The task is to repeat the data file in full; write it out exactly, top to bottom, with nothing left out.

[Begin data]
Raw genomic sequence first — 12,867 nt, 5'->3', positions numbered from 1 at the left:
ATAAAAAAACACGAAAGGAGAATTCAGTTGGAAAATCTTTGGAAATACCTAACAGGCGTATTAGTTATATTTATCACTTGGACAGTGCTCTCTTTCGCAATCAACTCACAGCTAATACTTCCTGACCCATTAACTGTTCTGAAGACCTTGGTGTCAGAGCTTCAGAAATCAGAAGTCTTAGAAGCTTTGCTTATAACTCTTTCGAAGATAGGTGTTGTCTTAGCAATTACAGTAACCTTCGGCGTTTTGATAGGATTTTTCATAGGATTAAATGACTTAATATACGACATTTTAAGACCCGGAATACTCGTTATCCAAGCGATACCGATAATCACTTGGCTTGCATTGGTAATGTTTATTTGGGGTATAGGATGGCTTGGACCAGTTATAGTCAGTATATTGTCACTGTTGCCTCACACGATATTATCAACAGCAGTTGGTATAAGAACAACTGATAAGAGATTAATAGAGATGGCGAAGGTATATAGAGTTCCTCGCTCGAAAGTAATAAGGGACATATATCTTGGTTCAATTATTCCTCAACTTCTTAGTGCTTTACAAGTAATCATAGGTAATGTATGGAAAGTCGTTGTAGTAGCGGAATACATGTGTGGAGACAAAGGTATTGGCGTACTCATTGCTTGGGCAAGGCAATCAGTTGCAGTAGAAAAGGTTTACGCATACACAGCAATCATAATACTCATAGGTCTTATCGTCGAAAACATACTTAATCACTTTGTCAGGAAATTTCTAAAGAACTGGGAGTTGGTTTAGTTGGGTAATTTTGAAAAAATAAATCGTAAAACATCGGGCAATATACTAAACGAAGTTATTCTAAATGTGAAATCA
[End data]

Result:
Raw genomic sequence first — 12,867 nt, 5'->3', positions numbered from 1 at the left:
ATAAAAAAACACGAAAGGAGAATTCAGTTGGAAAATCTTTGGAAATACCTAACAGGCGTATTAGTTATATTTATCACTTGGACAGTGCTCTCTTTCGCAATCAACTCACAGCTAATACTTCCTGACCCATTAACTGTTCTGAAGACCTTGGTGTCAGAGCTTCAGAAATCAGAAGTCTTAGAAGCTTTGCTTATAACTCTTTCGAAGATAGGTGTTGTCTTAGCAATTACAGTAACCTTCGGCGTTTTGATAGGATTTTTCATAGGATTAAATGACTTAATATACGACATTTTAAGACCCGGAATACTCGTTATCCAAGCGATACCGATAATCACTTGGCTTGCATTGGTAATGTTTATTTGGGGTATAGGATGGCTTGGACCAGTTATAGTCAGTATATTGTCACTGTTGCCTCACACGATATTATCAACAGCAGTTGGTATAAGAACAACTGATAAGAGATTAATAGAGATGGCGAAGGTATATAGAGTTCCTCGCTCGAAAGTAATAAGGGACATATATCTTGGTTCAATTATTCCTCAACTTCTTAGTGCTTTACAAGTAATCATAGGTAATGTATGGAAAGTCGTTGTAGTAGCGGAATACATGTGTGGAGACAAAGGTATTGGCGTACTCATTGCTTGGGCAAGGCAATCAGTTGCAGTAGAAAAGGTTTACGCATACACAGCAATCATAATACTCATAGGTCTTATCGTCGAAAACATACTTAATCACTTTGTCAGGAAATTTCTAAAGAACTGGGAGTTGGTTTAGTTGGGTAATTTTGAAAAAATAAATCGTAAAACATCGGGCAATATACTAAACGAAGTTATTCTAAATGTGAAATCA